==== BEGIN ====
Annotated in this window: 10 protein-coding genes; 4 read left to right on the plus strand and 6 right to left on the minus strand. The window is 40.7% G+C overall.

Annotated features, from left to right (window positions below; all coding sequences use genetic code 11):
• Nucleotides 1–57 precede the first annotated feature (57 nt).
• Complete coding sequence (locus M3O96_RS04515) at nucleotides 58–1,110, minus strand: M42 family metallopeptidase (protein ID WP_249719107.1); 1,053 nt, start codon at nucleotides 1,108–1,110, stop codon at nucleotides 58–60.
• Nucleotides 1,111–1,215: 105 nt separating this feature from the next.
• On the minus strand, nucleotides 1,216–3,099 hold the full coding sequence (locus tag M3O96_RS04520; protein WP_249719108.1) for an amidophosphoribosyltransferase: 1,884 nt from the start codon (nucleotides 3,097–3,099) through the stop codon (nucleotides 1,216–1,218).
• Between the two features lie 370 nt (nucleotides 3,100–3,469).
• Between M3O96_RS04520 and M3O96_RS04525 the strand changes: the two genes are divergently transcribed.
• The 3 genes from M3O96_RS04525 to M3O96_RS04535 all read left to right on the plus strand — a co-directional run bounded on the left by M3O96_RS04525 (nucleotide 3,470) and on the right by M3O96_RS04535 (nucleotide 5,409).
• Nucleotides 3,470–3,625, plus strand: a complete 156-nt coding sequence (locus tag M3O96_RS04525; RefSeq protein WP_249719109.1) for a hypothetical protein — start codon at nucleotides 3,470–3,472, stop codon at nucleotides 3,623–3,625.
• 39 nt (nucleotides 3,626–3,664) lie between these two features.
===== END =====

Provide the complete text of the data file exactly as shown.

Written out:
Annotated in this window: 10 protein-coding genes; 4 read left to right on the plus strand and 6 right to left on the minus strand. The window is 40.7% G+C overall.

Annotated features, from left to right (window positions below; all coding sequences use genetic code 11):
• Nucleotides 1–57 precede the first annotated feature (57 nt).
• Complete coding sequence (locus M3O96_RS04515) at nucleotides 58–1,110, minus strand: M42 family metallopeptidase (protein ID WP_249719107.1); 1,053 nt, start codon at nucleotides 1,108–1,110, stop codon at nucleotides 58–60.
• Nucleotides 1,111–1,215: 105 nt separating this feature from the next.
• On the minus strand, nucleotides 1,216–3,099 hold the full coding sequence (locus tag M3O96_RS04520; protein WP_249719108.1) for an amidophosphoribosyltransferase: 1,884 nt from the start codon (nucleotides 3,097–3,099) through the stop codon (nucleotides 1,216–1,218).
• Between the two features lie 370 nt (nucleotides 3,100–3,469).
• Between M3O96_RS04520 and M3O96_RS04525 the strand changes: the two genes are divergently transcribed.
• The 3 genes from M3O96_RS04525 to M3O96_RS04535 all read left to right on the plus strand — a co-directional run bounded on the left by M3O96_RS04525 (nucleotide 3,470) and on the right by M3O96_RS04535 (nucleotide 5,409).
• Nucleotides 3,470–3,625, plus strand: a complete 156-nt coding sequence (locus tag M3O96_RS04525; RefSeq protein WP_249719109.1) for a hypothetical protein — start codon at nucleotides 3,470–3,472, stop codon at nucleotides 3,623–3,625.
• 39 nt (nucleotides 3,626–3,664) lie between these two features.